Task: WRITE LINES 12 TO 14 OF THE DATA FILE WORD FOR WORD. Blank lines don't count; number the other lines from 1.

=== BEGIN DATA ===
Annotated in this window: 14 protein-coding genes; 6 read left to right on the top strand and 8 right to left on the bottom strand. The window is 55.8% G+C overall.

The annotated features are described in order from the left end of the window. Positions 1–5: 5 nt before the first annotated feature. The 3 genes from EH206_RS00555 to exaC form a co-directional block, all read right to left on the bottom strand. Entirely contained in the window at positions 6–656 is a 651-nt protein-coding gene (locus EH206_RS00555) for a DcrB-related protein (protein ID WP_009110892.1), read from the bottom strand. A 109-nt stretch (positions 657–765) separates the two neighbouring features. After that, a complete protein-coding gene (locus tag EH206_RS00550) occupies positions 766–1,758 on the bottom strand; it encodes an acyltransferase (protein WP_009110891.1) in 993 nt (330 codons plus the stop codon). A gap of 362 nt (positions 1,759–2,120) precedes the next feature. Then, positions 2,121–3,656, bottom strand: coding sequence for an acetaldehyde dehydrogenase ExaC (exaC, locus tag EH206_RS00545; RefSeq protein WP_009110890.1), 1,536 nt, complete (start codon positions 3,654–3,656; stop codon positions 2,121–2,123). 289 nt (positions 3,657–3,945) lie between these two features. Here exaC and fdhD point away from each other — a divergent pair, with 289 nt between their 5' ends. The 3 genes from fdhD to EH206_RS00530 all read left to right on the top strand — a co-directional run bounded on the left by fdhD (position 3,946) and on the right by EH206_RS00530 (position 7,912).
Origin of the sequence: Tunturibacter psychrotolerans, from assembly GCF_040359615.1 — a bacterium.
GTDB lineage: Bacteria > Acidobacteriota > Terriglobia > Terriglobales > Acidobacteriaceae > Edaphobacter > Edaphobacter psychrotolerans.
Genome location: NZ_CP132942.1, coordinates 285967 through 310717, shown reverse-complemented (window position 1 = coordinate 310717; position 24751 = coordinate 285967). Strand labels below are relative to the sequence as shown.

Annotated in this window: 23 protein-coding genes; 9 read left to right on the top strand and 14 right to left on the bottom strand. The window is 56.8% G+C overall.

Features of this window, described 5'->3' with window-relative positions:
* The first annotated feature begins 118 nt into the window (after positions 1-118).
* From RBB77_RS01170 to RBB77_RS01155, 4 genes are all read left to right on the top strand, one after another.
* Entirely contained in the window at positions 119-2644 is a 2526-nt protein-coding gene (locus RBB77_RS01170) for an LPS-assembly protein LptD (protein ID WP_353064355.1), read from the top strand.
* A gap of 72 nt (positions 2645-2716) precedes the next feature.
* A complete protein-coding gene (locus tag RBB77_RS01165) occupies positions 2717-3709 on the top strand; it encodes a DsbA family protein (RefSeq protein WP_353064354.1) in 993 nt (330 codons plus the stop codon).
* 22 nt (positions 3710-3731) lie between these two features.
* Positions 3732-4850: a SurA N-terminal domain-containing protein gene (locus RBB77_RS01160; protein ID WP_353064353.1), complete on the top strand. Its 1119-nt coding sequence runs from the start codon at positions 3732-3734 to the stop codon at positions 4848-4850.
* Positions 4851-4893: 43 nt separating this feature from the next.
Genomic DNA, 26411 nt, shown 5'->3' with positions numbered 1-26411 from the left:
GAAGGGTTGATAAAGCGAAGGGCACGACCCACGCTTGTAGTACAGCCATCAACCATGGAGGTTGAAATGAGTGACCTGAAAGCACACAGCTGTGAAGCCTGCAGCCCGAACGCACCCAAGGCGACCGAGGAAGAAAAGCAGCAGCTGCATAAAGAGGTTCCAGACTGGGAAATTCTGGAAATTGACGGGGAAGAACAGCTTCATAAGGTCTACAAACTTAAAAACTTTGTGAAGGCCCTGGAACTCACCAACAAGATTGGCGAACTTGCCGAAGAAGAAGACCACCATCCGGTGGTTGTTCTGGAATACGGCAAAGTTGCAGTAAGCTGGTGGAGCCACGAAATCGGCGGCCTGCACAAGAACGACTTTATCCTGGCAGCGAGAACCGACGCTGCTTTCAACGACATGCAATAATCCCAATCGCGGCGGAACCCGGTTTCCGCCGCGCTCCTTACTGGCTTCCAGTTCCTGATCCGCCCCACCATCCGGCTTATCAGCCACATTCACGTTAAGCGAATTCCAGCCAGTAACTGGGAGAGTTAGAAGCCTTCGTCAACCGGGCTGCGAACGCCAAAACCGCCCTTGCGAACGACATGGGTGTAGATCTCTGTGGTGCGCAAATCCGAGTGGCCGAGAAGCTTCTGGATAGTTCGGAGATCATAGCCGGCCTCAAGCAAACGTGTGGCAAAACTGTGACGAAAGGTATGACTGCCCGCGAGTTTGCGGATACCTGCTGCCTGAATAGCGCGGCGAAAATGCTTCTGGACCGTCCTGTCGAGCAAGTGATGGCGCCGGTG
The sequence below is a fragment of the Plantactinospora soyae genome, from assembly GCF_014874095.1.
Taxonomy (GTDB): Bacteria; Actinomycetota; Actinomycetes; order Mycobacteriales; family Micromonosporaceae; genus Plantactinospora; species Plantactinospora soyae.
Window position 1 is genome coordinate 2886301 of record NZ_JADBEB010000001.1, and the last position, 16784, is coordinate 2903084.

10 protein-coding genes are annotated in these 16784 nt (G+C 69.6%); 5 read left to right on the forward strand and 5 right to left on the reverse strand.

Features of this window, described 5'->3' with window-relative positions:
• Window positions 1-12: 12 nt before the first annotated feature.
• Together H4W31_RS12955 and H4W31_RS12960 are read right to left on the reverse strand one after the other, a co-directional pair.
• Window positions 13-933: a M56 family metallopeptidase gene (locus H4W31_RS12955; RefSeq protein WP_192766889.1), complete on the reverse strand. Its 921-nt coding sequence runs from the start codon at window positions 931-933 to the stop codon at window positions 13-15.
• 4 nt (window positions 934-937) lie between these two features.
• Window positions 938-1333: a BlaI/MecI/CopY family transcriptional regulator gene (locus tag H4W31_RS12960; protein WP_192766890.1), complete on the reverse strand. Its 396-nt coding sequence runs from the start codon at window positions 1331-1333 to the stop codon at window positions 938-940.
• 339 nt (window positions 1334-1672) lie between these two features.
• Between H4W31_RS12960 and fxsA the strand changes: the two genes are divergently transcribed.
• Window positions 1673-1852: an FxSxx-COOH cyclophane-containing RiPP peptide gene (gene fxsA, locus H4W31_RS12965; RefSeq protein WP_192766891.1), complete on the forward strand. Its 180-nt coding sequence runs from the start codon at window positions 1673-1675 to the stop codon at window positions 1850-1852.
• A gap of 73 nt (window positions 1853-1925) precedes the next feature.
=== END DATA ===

* A complete protein-coding gene (locus tag RBB77_RS01165) occupies positions 2717-3709 on the top strand; it encodes a DsbA family protein (RefSeq protein WP_353064354.1) in 993 nt (330 codons plus the stop codon).
* 22 nt (positions 3710-3731) lie between these two features.
* Positions 3732-4850: a SurA N-terminal domain-containing protein gene (locus RBB77_RS01160; protein ID WP_353064353.1), complete on the top strand. Its 1119-nt coding sequence runs from the start codon at positions 3732-3734 to the stop codon at positions 4848-4850.